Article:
Rando is curious to see what happens in the next generation of mice. "The human studies suggest that it is grandchildren who are most affected by their grandparents' exposure histories," he says.


Story Source:

The above story is based on materials provided by Cell Press. Note: Materials may be edited for content and length.


Journal Reference:

  1. Benjamin R. Carone, Lucas Fauquier, Naomi Habib, Jeremy M. Shea, Caroline E. Hart, Ruowang Li, Christoph Bock, Chengjian Li, Hongcang Gu, Phillip D. Zamore, Alexander Meissner, Zhiping Weng, Hans A. Hofmann, Nir Friedman, Oliver J. Rando. Paternally Induced Transgenerational Environmental Reprogramming of Metabolic Gene Expression in Mammals. Cell, 2010; 143 (7): 1084-1096 DOI: 10.1016/j.cell.2010.12.008

Cite This Page:

Cell Press. "You are what your father ate, too: Paternal diet affects lipid metabolizing genes in offspring, research suggests." ScienceDaily. ScienceDaily, 24 December 2010. <www.sciencedaily.com/releases/2010/12/101223130149.htm>.
Cell Press. (2010, December 24). You are what your father ate, too: Paternal diet affects lipid metabolizing genes in offspring, research suggests. ScienceDaily. Retrieved December 22, 2014 from www.sciencedaily.com/releases/2010/12/101223130149.htm
Cell Press. "You are what your father ate, too: Paternal diet affects lipid metabolizing genes in offspring, research suggests." ScienceDaily. www.sciencedaily.com/releases/2010/12/101223130149.htm (accessed December 22, 2014).

Share This


More From ScienceDaily



More Plants & Animals News

Monday, December 22, 2014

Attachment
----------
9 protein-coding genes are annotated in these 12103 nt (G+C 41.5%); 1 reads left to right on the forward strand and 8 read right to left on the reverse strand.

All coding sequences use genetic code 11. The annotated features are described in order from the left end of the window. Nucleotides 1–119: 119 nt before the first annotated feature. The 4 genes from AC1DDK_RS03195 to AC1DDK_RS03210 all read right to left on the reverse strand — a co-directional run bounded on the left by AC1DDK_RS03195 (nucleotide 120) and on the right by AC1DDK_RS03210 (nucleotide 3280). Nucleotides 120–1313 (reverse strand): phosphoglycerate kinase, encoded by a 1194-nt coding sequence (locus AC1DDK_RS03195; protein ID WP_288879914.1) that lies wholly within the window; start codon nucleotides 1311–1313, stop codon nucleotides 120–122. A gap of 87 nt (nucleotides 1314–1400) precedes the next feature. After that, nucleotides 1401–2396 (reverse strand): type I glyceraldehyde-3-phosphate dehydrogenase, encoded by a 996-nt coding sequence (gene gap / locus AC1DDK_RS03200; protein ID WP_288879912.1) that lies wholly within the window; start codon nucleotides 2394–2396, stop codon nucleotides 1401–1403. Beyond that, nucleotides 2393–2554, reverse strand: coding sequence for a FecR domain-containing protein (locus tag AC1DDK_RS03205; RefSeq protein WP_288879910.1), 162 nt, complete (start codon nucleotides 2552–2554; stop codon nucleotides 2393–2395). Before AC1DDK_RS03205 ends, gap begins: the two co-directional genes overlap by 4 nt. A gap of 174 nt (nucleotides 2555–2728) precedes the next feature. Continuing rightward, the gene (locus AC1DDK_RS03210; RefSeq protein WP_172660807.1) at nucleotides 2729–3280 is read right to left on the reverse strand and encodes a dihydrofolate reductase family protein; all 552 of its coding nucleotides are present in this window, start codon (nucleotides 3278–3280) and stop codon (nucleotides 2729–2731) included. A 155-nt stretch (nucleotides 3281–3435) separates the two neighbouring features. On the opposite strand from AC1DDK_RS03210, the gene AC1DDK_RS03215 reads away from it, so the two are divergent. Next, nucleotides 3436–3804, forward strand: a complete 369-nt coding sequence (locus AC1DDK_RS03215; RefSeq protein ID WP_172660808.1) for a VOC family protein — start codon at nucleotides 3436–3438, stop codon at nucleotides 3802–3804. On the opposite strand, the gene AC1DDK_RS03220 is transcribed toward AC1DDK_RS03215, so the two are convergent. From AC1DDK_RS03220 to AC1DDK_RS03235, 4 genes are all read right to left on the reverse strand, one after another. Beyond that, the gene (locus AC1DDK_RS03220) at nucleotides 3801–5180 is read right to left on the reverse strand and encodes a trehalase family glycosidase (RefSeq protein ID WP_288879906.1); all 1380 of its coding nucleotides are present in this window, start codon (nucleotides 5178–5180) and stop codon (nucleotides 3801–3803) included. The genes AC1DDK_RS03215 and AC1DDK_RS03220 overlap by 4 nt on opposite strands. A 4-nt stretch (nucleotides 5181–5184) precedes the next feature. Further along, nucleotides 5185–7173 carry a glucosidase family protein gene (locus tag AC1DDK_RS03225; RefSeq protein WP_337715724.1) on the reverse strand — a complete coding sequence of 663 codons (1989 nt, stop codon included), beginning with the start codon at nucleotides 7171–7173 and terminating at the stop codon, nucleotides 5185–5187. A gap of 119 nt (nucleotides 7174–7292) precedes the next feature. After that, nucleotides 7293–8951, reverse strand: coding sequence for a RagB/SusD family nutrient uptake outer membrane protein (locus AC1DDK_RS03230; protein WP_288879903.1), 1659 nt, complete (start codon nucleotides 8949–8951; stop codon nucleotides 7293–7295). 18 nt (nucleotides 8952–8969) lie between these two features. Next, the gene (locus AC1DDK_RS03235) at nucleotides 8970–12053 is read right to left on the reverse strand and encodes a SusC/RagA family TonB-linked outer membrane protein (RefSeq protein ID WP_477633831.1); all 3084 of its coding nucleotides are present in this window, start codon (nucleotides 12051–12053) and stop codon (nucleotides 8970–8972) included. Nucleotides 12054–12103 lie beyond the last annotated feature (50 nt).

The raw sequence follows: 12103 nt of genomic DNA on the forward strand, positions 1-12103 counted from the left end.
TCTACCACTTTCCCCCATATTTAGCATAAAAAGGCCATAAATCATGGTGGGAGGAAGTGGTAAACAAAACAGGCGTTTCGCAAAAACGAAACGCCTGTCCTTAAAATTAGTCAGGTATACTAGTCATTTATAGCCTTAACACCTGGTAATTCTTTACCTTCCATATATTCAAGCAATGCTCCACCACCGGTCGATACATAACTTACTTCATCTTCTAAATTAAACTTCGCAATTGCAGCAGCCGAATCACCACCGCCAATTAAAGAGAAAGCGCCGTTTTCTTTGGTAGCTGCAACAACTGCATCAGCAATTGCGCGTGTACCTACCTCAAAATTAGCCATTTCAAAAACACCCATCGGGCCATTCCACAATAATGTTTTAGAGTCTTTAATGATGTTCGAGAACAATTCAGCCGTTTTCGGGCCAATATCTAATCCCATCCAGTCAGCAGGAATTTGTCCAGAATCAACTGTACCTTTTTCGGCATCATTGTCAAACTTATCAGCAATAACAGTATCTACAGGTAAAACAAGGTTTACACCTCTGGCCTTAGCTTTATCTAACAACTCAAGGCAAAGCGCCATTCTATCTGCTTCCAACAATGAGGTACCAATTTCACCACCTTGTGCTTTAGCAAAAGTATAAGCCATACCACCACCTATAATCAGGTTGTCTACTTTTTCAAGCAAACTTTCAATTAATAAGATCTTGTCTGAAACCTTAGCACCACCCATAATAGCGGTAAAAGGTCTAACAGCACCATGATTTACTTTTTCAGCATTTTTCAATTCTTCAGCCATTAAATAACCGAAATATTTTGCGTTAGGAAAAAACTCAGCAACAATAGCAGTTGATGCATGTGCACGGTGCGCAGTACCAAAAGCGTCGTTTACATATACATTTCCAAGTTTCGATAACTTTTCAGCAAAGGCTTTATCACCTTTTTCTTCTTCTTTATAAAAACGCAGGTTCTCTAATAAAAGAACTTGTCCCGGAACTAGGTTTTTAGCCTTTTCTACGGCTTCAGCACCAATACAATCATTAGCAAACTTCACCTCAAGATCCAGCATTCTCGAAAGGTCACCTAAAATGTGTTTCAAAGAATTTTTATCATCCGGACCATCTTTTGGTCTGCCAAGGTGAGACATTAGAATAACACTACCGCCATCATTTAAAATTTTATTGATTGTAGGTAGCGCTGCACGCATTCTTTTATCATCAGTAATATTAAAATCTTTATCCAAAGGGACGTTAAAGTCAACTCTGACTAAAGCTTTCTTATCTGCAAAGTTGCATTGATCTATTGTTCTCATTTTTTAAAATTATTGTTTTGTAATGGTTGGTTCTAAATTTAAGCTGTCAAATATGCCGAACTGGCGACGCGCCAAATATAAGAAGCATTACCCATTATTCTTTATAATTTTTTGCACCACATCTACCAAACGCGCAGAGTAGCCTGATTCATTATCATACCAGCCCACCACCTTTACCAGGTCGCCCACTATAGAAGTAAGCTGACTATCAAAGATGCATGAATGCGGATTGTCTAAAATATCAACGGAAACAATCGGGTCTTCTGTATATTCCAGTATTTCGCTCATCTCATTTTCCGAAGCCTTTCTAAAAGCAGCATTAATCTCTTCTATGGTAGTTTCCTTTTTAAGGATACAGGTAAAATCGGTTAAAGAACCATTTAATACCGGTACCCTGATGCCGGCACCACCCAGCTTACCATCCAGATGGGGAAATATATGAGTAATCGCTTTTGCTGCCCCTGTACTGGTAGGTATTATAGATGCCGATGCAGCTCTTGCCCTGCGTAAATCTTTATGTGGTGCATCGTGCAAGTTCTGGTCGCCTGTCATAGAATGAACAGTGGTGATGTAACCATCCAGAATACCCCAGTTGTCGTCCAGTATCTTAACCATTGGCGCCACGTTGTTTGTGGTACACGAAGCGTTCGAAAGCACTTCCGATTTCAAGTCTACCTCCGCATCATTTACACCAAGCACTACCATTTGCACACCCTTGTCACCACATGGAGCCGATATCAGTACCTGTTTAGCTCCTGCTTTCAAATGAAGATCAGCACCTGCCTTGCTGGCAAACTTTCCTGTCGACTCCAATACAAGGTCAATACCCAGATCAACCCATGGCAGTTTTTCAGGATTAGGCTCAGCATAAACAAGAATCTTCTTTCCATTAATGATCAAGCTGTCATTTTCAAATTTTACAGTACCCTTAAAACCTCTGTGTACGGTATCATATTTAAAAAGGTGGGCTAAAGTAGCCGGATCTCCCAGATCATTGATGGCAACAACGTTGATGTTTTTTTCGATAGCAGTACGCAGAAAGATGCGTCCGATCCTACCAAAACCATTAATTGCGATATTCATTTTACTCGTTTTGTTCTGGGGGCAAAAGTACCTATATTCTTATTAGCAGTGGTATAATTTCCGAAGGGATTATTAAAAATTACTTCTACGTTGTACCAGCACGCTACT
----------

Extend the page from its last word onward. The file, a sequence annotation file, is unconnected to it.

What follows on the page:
Featured Research

from universities, journals, and other organizations


Featured Videos

from AP, Reuters, AFP, and other news services

Earthworms Provide Cancer-Fighting Bacteria

Earthworms Provide Cancer-Fighting Bacteria

Reuters - Innovations Video Online (Dec. 21, 2014) Polish scientists isolate bacteria from earthworm intestines which they say may be used in antibiotics and cancer treatments. Suzannah Butcher reports. Video provided by Reuters
Powered by NewsLook.com
Existing Chemical Compounds Could Revive Failing Antibiotics, Says Danish Scientist

Existing Chemical Compounds Could Revive Failing Antibiotics, Says Danish Scientist

Reuters - Innovations Video Online (Dec. 21, 2014) A team of scientists led by Danish chemist Jorn Christensen says they have isolated two chemical compounds within an existing antipsychotic medication that could be used to help a range of failing antibiotics work against killer bacterial infections, such as Tuberculosis. Jim Drury went to meet him. Video provided by Reuters
Powered by NewsLook.com
Hugging It Out Could Help You Ward Off A Cold

Hugging It Out Could Help You Ward Off A Cold

Newsy (Dec. 21, 2014) Carnegie Mellon researchers found frequent hugs can help people avoid stress-related illnesses. Video provided by Newsy
Powered by NewsLook.com
Researchers Test Colombian Village With High Alzheimer's Rates

Researchers Test Colombian Village With High Alzheimer's Rates

AFP (Dec. 19, 2014) In Yarumal, a village in N. Colombia, Alzheimer's has ravaged a disproportionately large number of families. A genetic "curse" that may pave the way for research on how to treat the disease that claims a new victim every four seconds. Duration: 02:42 Video provided by AFP
Powered by NewsLook.com

Search ScienceDaily

Number of stories in archives: 140,361

Find with keyword(s):
Enter a keyword or phrase to search ScienceDaily for related topics and research stories.

Save/Print:
Share:

Breaking News:

Strange & Offbeat Stories


Plants & Animals

Earth & Climate

Fossils & Ruins

In Other News

... from NewsDaily.com

Science News

Health News

Environment News

Technology News



Save/Print:
Share:

Free Subscriptions


Get the latest science news with ScienceDaily's free email newsletters, updated daily and weekly. Or view hourly updated newsfeeds in your RSS reader:

Get Social & Mobile


Keep up to date with the latest news from ScienceDaily via social networks and mobile apps:

Have Feedback?


Tell us what you think of ScienceDaily -- we welcome both positive and negative comments. Have any problems using the site? Questions?
Mobile: iPhone Android Web
Follow: Facebook Twitter Google+
Subscribe: RSS Feeds Email Newsletters
Latest Headlines Health & Medicine Mind & Brain Space & Time Matter & Energy Computers & Math Plants & Animals Earth & Climate Fossils & Ruins